Winners in each category will be published
Haiku is a traditional unrhymed Japanese verse form generally set in
three lines of five, seven, and five syllables. It typically refers to a season,
and uses concrete images of things we can see, smell, taste, touch, or feel,
particularly nature imagery. Haiku avoids abstract and figurative language The
best Haiku reveal the essence of something so clearly that the reader
experiences a particular momentary scene or insight.
Contemporary Haiku, in order to more closely appropriate the
amount of information in a Japanese Haiku, do not use the traditional syllable
count, and are therefore as brief as the poem needs to be to have a fragment
(one line) and a phrase (two lines that complete a thought). The shape of the
form is expressed with short, long, short lines if possible. To keep the poem
simple and direct, sentence caps, punctuation, and titles are not used.
Winners in each category will be published
2005 INTERNATIONAL HAIKU CONTEST
Sponsored by The Palomar Branch of the National League of American Pen Women. All proceeds generated from this contest provide a scholarship for a deserving student entering college. Adjudication: Yvonne M. Hardenbrook Contest is open to the public.
Prizes: $100. $50. $25. Honorable Mentions. Winners will be notified by mail and their poems published in a chapbook. All rights revert to authors after publication.
Deadline: March 1, 2005.
Haiku must be unpublished and not under consideration elsewhere. Any style of haiku is acceptable; syllable count can be less than 17. Submit two copies of each haiku, typed or printed in English, on a 3" x 5" (75mm x 125mm) card or similar sized paper. On ONE copy, print name, address, phone number and e-mail. One haiku per card, but any number of haiku may be entered. Entry fee: Two haiku for $5.00. Checks or money orders (US funds only) payable to NLAPW. For list of winners, send a business-sized SASE or a SAE with an IRC.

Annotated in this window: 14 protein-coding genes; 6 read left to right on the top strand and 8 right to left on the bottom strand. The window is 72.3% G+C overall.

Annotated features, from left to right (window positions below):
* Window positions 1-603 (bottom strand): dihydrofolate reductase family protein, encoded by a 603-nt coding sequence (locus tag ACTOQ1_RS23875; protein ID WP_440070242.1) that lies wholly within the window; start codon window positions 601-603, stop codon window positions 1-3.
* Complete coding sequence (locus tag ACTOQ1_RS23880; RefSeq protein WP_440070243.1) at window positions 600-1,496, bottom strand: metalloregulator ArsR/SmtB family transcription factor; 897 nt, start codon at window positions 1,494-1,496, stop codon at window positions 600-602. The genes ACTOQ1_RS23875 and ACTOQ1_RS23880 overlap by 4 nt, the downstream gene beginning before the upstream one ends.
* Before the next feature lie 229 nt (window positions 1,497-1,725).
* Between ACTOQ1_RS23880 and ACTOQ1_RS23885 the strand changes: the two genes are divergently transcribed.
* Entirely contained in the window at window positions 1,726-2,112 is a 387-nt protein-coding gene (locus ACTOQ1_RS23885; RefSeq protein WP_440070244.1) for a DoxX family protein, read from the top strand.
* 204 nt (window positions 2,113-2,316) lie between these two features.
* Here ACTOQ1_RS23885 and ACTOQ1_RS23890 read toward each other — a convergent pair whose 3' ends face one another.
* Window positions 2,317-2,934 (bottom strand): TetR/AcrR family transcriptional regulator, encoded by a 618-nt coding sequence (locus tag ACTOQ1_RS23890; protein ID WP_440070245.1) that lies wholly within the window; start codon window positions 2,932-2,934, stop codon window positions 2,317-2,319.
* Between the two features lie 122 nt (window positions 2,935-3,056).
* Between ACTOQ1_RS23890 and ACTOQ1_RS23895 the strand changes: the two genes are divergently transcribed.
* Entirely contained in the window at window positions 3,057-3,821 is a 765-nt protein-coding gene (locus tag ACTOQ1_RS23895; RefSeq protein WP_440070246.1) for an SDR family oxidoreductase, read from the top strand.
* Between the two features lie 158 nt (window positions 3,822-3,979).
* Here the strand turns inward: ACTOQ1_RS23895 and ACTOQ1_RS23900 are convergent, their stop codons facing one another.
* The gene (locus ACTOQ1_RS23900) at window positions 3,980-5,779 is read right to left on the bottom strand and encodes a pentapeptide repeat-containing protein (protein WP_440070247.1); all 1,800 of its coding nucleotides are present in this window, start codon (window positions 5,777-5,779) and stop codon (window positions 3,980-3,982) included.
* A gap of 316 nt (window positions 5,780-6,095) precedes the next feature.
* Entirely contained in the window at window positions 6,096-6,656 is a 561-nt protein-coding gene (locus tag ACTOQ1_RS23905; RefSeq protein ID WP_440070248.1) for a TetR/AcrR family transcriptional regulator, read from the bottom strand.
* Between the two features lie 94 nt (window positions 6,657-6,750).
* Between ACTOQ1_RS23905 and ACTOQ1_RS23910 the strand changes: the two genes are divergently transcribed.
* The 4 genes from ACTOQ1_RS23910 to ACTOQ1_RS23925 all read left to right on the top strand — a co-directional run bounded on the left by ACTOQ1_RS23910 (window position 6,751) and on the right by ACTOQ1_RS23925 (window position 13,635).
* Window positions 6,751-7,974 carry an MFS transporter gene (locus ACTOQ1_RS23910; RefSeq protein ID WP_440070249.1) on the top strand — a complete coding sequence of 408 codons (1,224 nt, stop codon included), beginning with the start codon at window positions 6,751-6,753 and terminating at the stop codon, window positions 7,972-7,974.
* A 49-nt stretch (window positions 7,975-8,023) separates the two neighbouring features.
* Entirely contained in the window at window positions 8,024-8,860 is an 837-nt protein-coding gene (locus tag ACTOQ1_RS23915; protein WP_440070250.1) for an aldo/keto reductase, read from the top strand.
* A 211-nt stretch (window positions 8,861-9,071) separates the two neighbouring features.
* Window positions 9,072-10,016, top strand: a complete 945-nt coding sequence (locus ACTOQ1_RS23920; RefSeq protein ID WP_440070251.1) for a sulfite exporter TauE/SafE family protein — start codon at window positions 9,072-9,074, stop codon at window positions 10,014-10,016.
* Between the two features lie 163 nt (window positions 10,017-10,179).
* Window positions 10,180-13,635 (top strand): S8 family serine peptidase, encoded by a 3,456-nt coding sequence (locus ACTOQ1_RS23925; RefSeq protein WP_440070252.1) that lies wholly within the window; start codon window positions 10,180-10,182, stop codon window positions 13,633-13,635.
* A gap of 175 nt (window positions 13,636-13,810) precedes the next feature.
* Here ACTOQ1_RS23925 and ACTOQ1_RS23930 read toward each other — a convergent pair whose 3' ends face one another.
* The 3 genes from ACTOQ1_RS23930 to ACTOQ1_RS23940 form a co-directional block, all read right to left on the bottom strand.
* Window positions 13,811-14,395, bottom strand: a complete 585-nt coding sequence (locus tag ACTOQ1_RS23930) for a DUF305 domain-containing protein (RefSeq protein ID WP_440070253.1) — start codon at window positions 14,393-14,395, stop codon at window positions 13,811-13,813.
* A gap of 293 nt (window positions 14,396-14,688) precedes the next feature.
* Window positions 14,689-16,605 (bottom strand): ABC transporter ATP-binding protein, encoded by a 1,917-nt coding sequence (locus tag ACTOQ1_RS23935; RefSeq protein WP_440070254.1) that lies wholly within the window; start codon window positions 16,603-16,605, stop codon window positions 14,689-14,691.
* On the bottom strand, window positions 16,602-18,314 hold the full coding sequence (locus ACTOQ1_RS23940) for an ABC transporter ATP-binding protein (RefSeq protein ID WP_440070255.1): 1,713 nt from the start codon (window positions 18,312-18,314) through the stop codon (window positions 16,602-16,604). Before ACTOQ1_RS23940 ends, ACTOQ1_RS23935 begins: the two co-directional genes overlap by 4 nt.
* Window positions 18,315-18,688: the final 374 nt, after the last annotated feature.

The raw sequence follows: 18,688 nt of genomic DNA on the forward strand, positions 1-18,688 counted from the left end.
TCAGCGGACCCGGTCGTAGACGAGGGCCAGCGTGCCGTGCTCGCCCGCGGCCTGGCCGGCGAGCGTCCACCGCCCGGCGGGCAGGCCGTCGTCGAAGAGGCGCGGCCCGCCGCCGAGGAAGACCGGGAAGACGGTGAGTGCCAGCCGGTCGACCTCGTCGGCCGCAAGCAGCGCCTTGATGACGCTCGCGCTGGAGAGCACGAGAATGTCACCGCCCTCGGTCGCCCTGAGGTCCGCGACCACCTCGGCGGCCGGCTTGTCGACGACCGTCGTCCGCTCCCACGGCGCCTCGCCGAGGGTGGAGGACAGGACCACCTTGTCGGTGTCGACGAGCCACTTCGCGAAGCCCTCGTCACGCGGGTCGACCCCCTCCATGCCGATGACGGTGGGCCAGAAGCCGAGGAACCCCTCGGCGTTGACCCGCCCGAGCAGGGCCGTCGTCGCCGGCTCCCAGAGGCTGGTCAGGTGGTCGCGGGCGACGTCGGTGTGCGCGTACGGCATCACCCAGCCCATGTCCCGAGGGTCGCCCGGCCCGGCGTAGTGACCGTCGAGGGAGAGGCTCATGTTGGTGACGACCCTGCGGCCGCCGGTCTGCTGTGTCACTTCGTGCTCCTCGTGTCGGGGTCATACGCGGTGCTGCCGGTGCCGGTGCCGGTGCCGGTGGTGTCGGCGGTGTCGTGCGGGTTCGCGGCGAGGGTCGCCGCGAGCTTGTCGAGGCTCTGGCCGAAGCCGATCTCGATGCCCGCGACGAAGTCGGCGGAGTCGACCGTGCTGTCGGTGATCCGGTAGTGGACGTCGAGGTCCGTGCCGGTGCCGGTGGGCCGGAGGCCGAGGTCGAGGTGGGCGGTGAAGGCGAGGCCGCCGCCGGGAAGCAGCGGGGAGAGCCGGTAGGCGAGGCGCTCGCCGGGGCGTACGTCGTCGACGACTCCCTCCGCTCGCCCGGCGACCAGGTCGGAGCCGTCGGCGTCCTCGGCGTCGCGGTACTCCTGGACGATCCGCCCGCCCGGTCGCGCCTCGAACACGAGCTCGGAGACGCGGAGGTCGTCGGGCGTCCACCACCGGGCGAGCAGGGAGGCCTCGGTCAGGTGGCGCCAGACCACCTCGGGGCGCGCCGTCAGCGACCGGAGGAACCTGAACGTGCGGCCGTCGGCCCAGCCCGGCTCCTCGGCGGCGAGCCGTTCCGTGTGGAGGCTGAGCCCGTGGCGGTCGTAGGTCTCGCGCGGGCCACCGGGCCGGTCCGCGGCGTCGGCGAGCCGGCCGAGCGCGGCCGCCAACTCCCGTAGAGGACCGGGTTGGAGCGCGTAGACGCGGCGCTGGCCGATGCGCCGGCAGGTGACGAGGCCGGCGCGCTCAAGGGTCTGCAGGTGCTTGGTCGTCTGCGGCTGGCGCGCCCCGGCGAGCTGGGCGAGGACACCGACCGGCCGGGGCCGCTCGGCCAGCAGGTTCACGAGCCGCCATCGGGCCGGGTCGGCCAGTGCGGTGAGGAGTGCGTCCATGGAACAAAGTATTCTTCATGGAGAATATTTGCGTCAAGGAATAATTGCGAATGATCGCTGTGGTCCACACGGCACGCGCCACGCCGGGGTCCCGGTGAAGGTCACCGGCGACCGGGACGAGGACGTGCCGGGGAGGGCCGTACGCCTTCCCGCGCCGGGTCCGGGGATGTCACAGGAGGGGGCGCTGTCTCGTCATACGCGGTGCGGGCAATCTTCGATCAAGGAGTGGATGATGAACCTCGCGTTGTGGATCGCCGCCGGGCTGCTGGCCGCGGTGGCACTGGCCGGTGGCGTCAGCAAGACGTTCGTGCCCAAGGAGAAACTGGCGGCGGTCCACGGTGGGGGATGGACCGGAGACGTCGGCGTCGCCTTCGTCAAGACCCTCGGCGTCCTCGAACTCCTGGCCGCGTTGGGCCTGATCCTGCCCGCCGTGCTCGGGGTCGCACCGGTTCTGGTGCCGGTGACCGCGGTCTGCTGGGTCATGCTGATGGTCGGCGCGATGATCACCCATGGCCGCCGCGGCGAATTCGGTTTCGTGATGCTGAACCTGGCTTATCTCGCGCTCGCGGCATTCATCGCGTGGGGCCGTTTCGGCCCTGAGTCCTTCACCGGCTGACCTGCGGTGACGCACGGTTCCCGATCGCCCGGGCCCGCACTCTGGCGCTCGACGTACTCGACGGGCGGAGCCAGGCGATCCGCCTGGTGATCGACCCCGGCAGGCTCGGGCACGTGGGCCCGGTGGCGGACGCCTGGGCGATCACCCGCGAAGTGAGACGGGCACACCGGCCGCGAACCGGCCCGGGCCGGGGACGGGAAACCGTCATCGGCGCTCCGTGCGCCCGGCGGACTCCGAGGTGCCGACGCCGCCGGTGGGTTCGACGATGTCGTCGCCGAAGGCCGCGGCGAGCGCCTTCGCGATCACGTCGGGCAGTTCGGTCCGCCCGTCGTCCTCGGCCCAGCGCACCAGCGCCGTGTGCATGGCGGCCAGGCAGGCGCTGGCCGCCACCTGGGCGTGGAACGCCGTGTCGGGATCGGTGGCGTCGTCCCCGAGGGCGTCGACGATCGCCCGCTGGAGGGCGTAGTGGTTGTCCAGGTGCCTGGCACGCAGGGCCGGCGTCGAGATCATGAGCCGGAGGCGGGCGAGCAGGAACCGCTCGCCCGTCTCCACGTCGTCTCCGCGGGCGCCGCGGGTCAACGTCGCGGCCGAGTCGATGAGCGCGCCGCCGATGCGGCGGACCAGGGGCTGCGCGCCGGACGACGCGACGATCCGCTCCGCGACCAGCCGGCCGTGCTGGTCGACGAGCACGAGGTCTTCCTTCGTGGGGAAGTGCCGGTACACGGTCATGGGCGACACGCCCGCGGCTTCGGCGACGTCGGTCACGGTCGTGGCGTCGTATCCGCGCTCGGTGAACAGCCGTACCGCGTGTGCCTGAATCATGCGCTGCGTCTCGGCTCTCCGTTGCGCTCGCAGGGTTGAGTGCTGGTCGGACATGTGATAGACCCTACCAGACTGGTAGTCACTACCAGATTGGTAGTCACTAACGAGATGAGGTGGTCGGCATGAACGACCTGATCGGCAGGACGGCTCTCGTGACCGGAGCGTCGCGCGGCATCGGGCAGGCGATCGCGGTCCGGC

Mail to: NLAPW Contest, 12063 Lomica Drive, San Diego, CA 92128, USA.
The Annual British Haiku Society Haibun Anthology 2007 Entries are
invited for this prestigious international event, the
of which is to help raise the quality and range of the haibun genre,
combines poetic prose and haiku.
Entry fee: Ł5 (cheque made out to 'British Haiku Society') or US$8
(in dollar bills), plus Ł2/$4 for every additional haibun.
Conditions of entry: Open to all (except BHS Committee members and
any others involved with the administration of the Anthology).
written in English, and between 100 and 2000 words long, including
Work must be unpublished and not under consideration for publication
elsewhere. Each haibun should be given a title. Entries will not be
returned, so please retain copies of each submission. Copyright
the author after publication in the Anthology. In the unlikely event
insufficient quantity and/or quality of submissions, those that are
received will be carried forward to the following year for
Submission details: Three copies of each haibun, with each copy
starting on a 'separate A4 sheet. One copy should show your name,
address, telephone number and e-mail address (if applicable). The
other copies should carry no identification. If you require
of your entry, please either request an e-mail acknowledgement or
SAE or, for those overseas, an IRC stamped by the originating office.
Address for entries: BHS Haibun anthology, 95 Winns Avenue, London,
E17 5HD, UK.
Closing-date: In hand by 1 August 2007.
Assessment and appraisal of entries: The process of assessment and
appraisal will be undertaken by Colin Blundell (ex-editor of Blithe
and haiku writer) and Helen Robinson (haiku, tanka and haibun writer).
They will select at least ten quality haibun for publication in the
Anthology, and will provide an explanation of, and commentary on,
their selections. It is anticipated that the Anthology, whose title
will be drawn from the selected haibun, will be published by
Christmas 2007. The authors of all the selected haibun will receive
a free copy of the Anthology.
Back issues of Lynx:
Next Lynx is scheduled for June, 2005.